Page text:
"You're Very Frugal"



I cannot tell you how many times people have commented on my frugality; some meaning it as a compliment and others being sarcastic and meaning it as an insult. For the record, I am never offended by being called frugal. But what I am offended by is the underlying thought by the majority that frugal means self-deprivation.

First and foremost, I'd take frugal any day over the lifestyle I see many others living. But, I wish (or maybe not) I could get people to realize that my life involves no scarcity. For example, I once had a conversation with a friend who is also a co-worker. We were talking about how we spent our extra paycheck (we are on the 26 paycheck pay cycle). She proceeded to explain all of the wonderful things she did and bought with her "free" money, but then she turned to me and said, 'I bet you saved your whole check, right?". To that question I responded, "No, I saved half and spent half". What confuses me is, I don't even know how people develop their opinion of my lifestyle because I never talk about it. The conversation about the extra paycheck was initiated by my girl friend, not me.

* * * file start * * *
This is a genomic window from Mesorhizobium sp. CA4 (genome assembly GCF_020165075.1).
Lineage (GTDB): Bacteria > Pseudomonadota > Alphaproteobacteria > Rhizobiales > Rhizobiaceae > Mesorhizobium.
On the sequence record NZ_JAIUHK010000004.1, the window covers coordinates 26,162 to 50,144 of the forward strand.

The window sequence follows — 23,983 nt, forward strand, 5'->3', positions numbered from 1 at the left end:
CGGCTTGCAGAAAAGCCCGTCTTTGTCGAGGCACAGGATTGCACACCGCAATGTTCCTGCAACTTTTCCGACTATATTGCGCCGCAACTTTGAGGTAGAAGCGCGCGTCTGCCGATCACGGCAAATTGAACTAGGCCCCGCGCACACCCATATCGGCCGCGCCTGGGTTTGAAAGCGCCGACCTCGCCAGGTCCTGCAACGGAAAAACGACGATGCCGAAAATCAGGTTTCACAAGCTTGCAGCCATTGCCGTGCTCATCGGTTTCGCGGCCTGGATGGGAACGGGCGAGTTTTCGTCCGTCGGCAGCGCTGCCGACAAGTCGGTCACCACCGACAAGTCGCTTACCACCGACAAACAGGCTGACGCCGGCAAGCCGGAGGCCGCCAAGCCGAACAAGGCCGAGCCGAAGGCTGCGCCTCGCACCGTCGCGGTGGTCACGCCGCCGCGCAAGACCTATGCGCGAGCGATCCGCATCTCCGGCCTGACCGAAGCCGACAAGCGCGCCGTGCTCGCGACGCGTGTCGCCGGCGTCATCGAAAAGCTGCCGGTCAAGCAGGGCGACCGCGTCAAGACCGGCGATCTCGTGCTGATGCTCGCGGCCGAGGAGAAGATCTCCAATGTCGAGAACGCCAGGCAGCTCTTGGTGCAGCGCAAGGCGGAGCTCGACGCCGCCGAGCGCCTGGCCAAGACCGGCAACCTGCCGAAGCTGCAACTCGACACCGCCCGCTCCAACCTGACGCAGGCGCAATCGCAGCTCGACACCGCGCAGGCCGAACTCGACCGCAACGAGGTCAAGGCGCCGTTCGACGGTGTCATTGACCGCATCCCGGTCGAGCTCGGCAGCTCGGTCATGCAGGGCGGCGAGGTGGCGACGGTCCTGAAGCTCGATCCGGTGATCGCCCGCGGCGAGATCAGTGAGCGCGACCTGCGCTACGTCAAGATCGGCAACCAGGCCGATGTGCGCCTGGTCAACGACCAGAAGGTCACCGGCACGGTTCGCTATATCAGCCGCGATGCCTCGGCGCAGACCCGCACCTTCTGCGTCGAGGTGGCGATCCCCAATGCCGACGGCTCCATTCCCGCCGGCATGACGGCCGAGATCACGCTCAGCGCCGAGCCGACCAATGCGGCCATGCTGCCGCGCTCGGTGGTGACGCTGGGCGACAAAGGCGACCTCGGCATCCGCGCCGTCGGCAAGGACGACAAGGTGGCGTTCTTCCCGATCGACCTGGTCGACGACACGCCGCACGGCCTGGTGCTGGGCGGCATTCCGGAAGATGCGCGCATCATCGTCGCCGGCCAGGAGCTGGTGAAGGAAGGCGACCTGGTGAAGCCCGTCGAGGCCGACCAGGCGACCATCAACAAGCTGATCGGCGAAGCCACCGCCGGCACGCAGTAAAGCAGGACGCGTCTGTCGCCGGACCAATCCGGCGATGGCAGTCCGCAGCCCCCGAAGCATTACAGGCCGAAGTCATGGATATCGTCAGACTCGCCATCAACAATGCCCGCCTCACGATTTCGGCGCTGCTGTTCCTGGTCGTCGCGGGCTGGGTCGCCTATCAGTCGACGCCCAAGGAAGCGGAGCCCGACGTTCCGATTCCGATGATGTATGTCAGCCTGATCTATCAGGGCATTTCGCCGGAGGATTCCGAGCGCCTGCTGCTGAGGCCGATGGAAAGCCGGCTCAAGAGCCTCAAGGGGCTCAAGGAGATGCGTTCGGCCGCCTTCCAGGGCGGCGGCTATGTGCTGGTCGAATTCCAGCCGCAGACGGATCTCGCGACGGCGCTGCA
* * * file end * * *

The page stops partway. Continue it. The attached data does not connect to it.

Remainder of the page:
Any-who, I do not deprive myself in anyway--which is the main reason why I will never give up my handbag collection. It is my one indulgence and I would feel like "not me" without it. But, I also know the difference between frivolous spending or spending because of peer pressure. I cannot begin to tell you all of the crazy excuses I've heard from friends to justify their ridiculous spending--'But if I use my debit card, I have 'keep the change' and the change goes into my savings account'; or 'See, it was on sale, so I only spent $8 dollars for it (an item she bought solely because it was on sale, not because it would serve a purpose in her life).